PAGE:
Full Discussion (Custom range iterators in Go)

There are a few ways you can do it, but the common theme between them is that you want to somehow transform your data into a type that Go is capable of ranging over.
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Approach 1: Slices

Since you mentioned that you have a slice internally, this may be easiest for your use case. The idea is simple: your type should have an Iterate() method (or similar) whose return value is a slice of the appropriate type. When called, a new slice is created containing all of the elements of the data structure in whatever order you'd like them to be iterated over. So, for example:

func (m *MyType) Iterate() []MyElementType { ... }

mm := NewMyType()
for i, v := range mm.Iterate() {
...
}
There are a few concerns here. First, allocation - unless you want to expose references to internal data (which, in general, you probably don't), you have to make a new slice and copy all of the elements over. From a big-O standpoint, this isn't that bad (you're doing a linear amount of work iterating over everything anyway), but for practical purposes, it may matter.

Additionally, this doesn't handle iterating over mutating data. This is probably not an issue most of the time, but if you really want to support concurrent updates and certain types of iteration semantics, you might care.

Approach 2: Channels

Channels are also something that can be ranged over in Go. The idea is to have your Iterate() method spawn a goroutine that will iterate over the elements in your data structure, and write them to a channel. Then, when the iteration is done, the channel can be closed, which will cause the loop to finish. For example:

func (m *MyType) Iterate() <-chan MyElementType {
c := make(chan MyElementType)
go func() {
for _, v := range m.elements {
c <- v
}
close(c)
}()
return c
}

mm := NewMyType()
for v := range mm.Iterate() {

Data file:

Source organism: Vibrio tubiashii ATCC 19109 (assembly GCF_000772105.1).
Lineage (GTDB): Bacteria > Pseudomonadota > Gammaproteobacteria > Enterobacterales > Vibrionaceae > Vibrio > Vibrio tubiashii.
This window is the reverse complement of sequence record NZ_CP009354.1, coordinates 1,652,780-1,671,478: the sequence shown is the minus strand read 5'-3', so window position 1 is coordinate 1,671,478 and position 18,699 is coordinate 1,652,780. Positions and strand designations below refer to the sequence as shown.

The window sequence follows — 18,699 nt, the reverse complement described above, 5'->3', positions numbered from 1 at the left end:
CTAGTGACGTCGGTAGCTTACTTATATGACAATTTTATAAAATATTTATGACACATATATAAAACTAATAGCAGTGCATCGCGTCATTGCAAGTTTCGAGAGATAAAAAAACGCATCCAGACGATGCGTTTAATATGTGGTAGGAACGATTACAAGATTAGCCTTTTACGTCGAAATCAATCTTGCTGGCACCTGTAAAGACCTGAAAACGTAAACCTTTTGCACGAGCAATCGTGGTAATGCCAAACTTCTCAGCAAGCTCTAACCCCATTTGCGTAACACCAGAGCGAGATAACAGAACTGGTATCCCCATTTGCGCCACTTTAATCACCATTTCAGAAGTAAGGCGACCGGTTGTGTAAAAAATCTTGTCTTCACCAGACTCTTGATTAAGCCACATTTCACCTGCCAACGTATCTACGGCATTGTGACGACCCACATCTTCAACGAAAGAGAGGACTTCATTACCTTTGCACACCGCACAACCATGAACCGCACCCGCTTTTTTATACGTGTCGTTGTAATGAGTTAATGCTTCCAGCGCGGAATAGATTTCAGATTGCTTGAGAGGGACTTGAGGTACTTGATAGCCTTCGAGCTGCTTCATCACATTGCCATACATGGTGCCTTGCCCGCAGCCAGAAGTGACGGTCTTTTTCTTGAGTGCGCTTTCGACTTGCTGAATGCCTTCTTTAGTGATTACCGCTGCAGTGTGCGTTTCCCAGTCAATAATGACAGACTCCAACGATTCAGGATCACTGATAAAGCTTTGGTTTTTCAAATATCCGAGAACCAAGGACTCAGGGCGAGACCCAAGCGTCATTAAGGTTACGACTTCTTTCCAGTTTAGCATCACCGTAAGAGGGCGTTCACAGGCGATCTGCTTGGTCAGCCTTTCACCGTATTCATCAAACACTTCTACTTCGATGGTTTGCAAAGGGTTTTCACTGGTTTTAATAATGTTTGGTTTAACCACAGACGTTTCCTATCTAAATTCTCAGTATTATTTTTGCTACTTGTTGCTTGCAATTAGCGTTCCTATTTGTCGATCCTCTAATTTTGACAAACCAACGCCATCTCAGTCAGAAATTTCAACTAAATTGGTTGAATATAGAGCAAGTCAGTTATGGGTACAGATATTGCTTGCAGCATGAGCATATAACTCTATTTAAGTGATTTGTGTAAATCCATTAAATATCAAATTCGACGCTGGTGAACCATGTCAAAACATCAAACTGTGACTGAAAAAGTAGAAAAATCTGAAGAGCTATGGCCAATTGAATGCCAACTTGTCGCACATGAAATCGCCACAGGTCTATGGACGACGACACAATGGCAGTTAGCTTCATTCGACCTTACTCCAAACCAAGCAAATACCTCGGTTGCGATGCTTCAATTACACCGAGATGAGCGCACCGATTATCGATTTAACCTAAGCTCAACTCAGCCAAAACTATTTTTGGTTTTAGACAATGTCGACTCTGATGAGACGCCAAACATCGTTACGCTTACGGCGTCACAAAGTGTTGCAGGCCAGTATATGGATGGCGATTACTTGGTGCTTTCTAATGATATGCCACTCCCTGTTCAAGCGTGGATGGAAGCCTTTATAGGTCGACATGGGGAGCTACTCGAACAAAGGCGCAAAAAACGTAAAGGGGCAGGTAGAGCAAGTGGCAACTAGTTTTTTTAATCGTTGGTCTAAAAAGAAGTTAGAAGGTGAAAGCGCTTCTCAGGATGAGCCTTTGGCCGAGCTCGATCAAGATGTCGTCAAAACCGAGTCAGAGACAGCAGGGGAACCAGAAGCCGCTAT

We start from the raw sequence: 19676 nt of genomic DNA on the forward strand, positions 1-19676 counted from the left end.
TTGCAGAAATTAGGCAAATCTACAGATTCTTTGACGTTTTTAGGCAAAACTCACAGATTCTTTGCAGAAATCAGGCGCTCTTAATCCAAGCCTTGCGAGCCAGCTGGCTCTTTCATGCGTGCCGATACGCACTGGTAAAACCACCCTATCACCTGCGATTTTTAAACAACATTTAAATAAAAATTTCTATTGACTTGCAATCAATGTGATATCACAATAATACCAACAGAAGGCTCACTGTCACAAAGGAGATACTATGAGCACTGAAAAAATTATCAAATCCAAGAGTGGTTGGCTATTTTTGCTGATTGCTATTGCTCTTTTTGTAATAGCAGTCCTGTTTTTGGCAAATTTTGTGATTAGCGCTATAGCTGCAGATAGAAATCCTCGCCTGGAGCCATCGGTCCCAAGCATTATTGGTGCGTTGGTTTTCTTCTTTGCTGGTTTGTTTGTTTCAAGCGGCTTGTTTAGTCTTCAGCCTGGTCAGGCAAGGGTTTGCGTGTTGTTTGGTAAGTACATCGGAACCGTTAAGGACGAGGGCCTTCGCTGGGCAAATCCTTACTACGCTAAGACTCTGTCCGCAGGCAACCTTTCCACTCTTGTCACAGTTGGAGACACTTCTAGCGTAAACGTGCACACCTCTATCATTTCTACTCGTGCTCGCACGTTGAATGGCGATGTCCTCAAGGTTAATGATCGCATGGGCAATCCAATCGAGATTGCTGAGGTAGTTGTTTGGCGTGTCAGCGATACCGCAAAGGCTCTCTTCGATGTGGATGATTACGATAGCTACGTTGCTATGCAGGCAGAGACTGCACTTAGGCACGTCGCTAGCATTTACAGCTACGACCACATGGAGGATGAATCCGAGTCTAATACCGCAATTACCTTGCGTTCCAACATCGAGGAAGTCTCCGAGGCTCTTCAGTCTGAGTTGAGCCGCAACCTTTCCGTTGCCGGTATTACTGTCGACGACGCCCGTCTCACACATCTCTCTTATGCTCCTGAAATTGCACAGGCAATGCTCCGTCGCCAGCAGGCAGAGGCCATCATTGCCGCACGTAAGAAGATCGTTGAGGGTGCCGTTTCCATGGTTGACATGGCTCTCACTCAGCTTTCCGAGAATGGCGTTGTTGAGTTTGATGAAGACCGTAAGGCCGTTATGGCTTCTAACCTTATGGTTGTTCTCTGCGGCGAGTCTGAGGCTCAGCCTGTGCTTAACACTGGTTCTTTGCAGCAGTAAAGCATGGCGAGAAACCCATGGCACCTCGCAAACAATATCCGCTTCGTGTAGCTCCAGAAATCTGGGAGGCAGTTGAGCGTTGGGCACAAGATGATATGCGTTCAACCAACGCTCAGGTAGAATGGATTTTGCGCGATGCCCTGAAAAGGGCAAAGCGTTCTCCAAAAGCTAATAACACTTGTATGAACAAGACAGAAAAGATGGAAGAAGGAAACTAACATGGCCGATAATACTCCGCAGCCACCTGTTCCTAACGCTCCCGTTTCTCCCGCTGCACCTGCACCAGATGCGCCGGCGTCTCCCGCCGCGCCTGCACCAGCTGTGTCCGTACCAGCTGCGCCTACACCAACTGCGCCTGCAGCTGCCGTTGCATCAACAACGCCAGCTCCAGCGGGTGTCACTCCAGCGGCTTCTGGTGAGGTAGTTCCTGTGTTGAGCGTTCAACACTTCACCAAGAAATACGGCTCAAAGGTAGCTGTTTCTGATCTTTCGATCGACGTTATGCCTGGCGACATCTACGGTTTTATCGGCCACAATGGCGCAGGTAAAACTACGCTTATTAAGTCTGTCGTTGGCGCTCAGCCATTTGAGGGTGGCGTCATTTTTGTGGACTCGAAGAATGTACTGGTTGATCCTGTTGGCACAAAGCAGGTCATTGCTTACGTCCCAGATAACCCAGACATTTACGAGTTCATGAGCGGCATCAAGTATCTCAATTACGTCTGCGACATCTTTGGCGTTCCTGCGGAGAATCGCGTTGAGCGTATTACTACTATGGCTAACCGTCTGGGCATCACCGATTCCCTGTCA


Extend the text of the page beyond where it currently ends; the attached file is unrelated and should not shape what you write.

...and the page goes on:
...
}
There are two advantages of this method over the slice method: first, you don't have to allocate a linear amount of memory (although you may want to make your channel have a bit of a buffer for performance reasons), and second, you can have your iterator play nicely with concurrent updates if you're into that sort of thing.

The big downside of this approach is that, if you're not careful, you can leak goroutines. The only way around this is to make your channel have a buffer deep enough to hold all of the elements in your data structure so that the goroutine can fill it and then return even if no elements are read from the channel (and the channel can then later be garbage collected). The problem here is that, a) you're now back to linear allocation and, b) you have to know up-front how many elements you're going to write, which sort of puts a stop to the whole concurrent-updates thing.

The moral of the story is that channels are cute for iterating, but you probably don't want to actually use them.

Approach 3: Internal Iterators

Credit to hobbs for getting to this before me, but I'll cover it here for completeness (and because I want to say a bit more about it).

The idea here is to create an iterator object of sorts (or to just have your object only support one iterator at a time, and iterate on it directly), just like you would in languages that support this more directly. What you do, then, is call a Next() method which, a) advances the iterator to the next element and, b) returns a boolean indicating whether or not there's anything left. Then you need a separate Get() method to actually get the value of the current element. The usage of this doesn't actually use the range keyword, but it looks pretty natural nonetheless:

mm := MyNewType()
for mm.Next() {
v := mm.Get()
...
}
There are a few advantages of this technique over the previous two. First, it doesn't involve allocating memory up-front. Second, it supports errors very naturally. While it's not really an iterator, this is exactly what bufio.Scanner does. Basically the idea is to have an Error() method which you call after iteration is complete to see whether iteration terminated because it was done, or because an error was encountered midway through. For purely in-memory data structures this may not matter, but for ones that involve IO (e.g., walking a filesystem tree, iterating over database query results, etc), it's really nice. So, to complete the code snippet above:

mm := MyNewType()
for mm.Next() {
v := mm.Get()
...
}
if err := mm.Error(); err != nil {
...
}
Conclusion

Go doesn't support ranging over arbitrary data structures - or custom iterators - but you can hack it. If you have to do this in production code, the third approach is 100% the way to go, as it is both the cleanest and the least of a hack (after all, the standard library includes this pattern).

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